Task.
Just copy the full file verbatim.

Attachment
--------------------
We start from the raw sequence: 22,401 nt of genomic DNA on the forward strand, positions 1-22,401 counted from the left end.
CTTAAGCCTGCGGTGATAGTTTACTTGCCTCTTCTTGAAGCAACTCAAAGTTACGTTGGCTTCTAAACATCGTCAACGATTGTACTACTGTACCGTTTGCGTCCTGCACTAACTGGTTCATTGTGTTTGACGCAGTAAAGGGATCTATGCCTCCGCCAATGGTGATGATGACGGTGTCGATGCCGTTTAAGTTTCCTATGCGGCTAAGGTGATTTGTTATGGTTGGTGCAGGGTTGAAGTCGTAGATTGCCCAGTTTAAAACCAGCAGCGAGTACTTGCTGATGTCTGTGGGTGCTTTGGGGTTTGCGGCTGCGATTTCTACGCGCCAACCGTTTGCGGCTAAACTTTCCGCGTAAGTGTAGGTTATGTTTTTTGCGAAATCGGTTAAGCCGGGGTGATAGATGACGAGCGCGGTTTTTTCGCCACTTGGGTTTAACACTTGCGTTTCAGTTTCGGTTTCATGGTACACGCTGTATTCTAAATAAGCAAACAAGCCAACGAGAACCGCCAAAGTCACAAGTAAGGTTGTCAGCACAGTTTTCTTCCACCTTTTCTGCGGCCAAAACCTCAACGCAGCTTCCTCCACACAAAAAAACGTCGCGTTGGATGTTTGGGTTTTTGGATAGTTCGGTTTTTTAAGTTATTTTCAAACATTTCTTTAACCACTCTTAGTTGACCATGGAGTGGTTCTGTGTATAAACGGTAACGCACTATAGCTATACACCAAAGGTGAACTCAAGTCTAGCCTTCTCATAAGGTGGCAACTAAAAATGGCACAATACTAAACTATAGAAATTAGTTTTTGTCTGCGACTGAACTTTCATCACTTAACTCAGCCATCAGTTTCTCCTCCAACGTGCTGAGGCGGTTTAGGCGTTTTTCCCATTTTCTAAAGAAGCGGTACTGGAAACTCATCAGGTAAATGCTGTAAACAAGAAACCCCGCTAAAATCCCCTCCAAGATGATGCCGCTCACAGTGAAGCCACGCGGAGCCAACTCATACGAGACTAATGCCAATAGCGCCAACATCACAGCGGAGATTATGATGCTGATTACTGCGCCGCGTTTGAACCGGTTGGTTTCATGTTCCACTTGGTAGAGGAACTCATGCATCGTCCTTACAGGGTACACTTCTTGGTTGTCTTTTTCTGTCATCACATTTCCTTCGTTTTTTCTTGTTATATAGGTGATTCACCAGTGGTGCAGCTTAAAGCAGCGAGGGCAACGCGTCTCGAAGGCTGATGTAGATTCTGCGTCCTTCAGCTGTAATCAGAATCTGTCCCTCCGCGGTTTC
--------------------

We start from the raw sequence: 22,401 nt of genomic DNA on the forward strand, positions 1-22,401 counted from the left end.
CTTAAGCCTGCGGTGATAGTTTACTTGCCTCTTCTTGAAGCAACTCAAAGTTACGTTGGCTTCTAAACATCGTCAACGATTGTACTACTGTACCGTTTGCGTCCTGCACTAACTGGTTCATTGTGTTTGACGCAGTAAAGGGATCTATGCCTCCGCCAATGGTGATGATGACGGTGTCGATGCCGTTTAAGTTTCCTATGCGGCTAAGGTGATTTGTTATGGTTGGTGCAGGGTTGAAGTCGTAGATTGCCCAGTTTAAAACCAGCAGCGAGTACTTGCTGATGTCTGTGGGTGCTTTGGGGTTTGCGGCTGCGATTTCTACGCGCCAACCGTTTGCGGCTAAACTTTCCGCGTAAGTGTAGGTTATGTTTTTTGCGAAATCGGTTAAGCCGGGGTGATAGATGACGAGCGCGGTTTTTTCGCCACTTGGGTTTAACACTTGCGTTTCAGTTTCGGTTTCATGGTACACGCTGTATTCTAAATAAGCAAACAAGCCAACGAGAACCGCCAAAGTCACAAGTAAGGTTGTCAGCACAGTTTTCTTCCACCTTTTCTGCGGCCAAAACCTCAACGCAGCTTCCTCCACACAAAAAAACGTCGCGTTGGATGTTTGGGTTTTTGGATAGTTCGGTTTTTTAAGTTATTTTCAAACATTTCTTTAACCACTCTTAGTTGACCATGGAGTGGTTCTGTGTATAAACGGTAACGCACTATAGCTATACACCAAAGGTGAACTCAAGTCTAGCCTTCTCATAAGGTGGCAACTAAAAATGGCACAATACTAAACTATAGAAATTAGTTTTTGTCTGCGACTGAACTTTCATCACTTAACTCAGCCATCAGTTTCTCCTCCAACGTGCTGAGGCGGTTTAGGCGTTTTTCCCATTTTCTAAAGAAGCGGTACTGGAAACTCATCAGGTAAATGCTGTAAACAAGAAACCCCGCTAAAATCCCCTCCAAGATGATGCCGCTCACAGTGAAGCCACGCGGAGCCAACTCATACGAGACTAATGCCAATAGCGCCAACATCACAGCGGAGATTATGATGCTGATTACTGCGCCGCGTTTGAACCGGTTGGTTTCATGTTCCACTTGGTAGAGGAACTCATGCATCGTCCTTACAGGGTACACTTCTTGGTTGTCTTTTTCTGTCATCACATTTCCTTCGTTTTTTCTTGTTATATAGGTGATTCACCAGTGGTGCAGCTTAAAGCAGCGAGGGCAACGCGTCTCGAAGGCTGATGTAGATTCTGCGTCCTTCAGCTGTAATCAGAATCTGTCCCTCCGCGGTTTC